- The second use of canImport makes no guarantee that the module has been imported, only that it can.

What if instead `import` could return whether it imported or not, when used with #if? Instead of ‘can import’, you get ‘did just import’ and ‘has imported’.

That would be a much more complicated proposal than this simple build configuration test.

As per Pyry’s feedback, you could add a version:

#if import Frobnication(<1.7.3) // <- Only added version constraint here.
extension Knob : Frobnicatable { ... }
#endif

I have no problem with this but would need to defer to the build and language people to determine whether that's practical in today's Swift. Right now, there's a major-version mention in build packages but I'm not sure whether that information then propagates in a usable way. If it's possible, then yes, I'd rather add it in the initial design than as a later addition and I can extend Pyry's suggestion in "Future Directions".

I've cc'ed in Daniel Dunbar to see if he has anything specific to add about this.

-- E

p.s. Also on my Swift Bucket list: "import as".

···

On May 13, 2016, at 1:42 AM, Patrick Smith <pgwsmith@gmail.com> wrote:


#10

Hello,

`#if import Foo` can not deal with the fact that a single source file may have to perform the importability test several times.

For example:

  #if canImport(UIKit)
    import UIKit
    // Some UIKit-related declarations
  #endif
  // Later in the same file
  func f() {
    #if canImport(UIKit)
      // Use UIKit-only declarations
    #endif
  }

I know, I know, some will tell me to refactor my code. So let's just say I'm prototyping and that the code doesn't have its final shape, OK?

Still, testing for module importability is not the same as importing it.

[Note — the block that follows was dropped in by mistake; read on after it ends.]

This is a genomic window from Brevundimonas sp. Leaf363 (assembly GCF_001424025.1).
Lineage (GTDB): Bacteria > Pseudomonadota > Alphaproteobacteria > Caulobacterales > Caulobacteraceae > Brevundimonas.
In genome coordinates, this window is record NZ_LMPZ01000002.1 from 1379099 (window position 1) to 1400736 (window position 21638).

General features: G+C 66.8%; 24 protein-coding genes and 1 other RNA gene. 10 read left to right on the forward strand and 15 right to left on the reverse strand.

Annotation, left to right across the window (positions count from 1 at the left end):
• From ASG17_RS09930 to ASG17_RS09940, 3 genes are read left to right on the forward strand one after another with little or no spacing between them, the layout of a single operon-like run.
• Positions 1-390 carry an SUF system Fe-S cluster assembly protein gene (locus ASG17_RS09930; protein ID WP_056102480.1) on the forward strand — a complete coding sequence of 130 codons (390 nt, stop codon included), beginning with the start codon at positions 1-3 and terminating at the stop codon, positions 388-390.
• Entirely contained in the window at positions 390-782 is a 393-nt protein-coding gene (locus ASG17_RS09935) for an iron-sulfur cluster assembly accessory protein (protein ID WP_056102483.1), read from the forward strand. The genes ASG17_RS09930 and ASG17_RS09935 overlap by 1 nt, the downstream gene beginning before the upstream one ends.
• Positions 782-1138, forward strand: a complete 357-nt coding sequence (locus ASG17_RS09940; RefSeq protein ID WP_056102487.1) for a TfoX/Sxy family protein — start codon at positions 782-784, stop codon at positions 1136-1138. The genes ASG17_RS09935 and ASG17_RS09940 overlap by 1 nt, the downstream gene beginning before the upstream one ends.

Gwendal Roué

···

Le 13 mai 2016 à 10:40, Pyry Jahkola via swift-evolution <swift-evolution@swift.org> a écrit :

Patrick,

I think you're making valuable points here. I also can't think of cases where you wouldn't also import a module in case it was found to be importable. So the use cases I can think of could as well be tackled by allowing expressions such as `import Foo.Bar` as compile-time checks within the conditions of `#if` like you suggested. That would bring those libraries only visible within the scope of that block.

However, there can be cases where you're considering importing more than one module, so something like:

    #if import Foo, import Bar
      ...
    #elseif import Baz
      ...
    #endif

should be considered in that design too. And I don't like the fact that it would import many modules in one line of code.

However, I don't get your concerns of "whether already imported or not". Isn't `import` strictly about bringing identifiers of linked libraries visible in the current file and not about linking to libraries in code.

— Pyry

I guess one issue I can see is it’s used in two different ways:
- The first use of canImport is used to check whether it can import a module, and then does so, but there’s no requirement for it to do so. Is this the right this to do?
- The second use of canImport makes no guarantee that the module has been imported, only that it can.

What if instead `import` could return whether it imported or not, when used with #if? Instead of ‘can import’, you get ‘did just import’ and ‘has imported’.

import Required // Error if not present, current behaviour

#if import CoolThing // Skips code block if not present, imports otherwise
// Do something with CoolThing module
#else
import AlmostAsCoolThing
#endif

and you test at the use-site

#if module(X) // Does not import, only checks if it has been imported
// use things that are available in X
#else

As per Pyry’s feedback, you could add a version:

#if import Frobnication(<1.7.3) // <- Only added version constraint here.
extension Knob : Frobnicatable { ... }
#endif

Just a way to make it less low level.

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swift-evolution@swift.org <mailto:swift-evolution@swift.org>
https://lists.swift.org/mailman/listinfo/swift-evolution

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#11

Neat idea!

Gwendal

···

Le 13 mai 2016 à 11:05, Pyry Jahkola <pyry.jahkola@iki.fi> a écrit :

Gwendal Roué wrote:

`#if import Foo` can not deal with the fact that a single source file may have to perform the importability test several times.

This would be less of a problem if conditional imports like that worked locally in all scopes of code, so you could write just

    func foo() {
        #if import UIKit
            // Actually use UIKit...
        #endif
        // UIKit no longer visible.
    }

— Pyry


(Pyry Jahkola) #12

Patrick,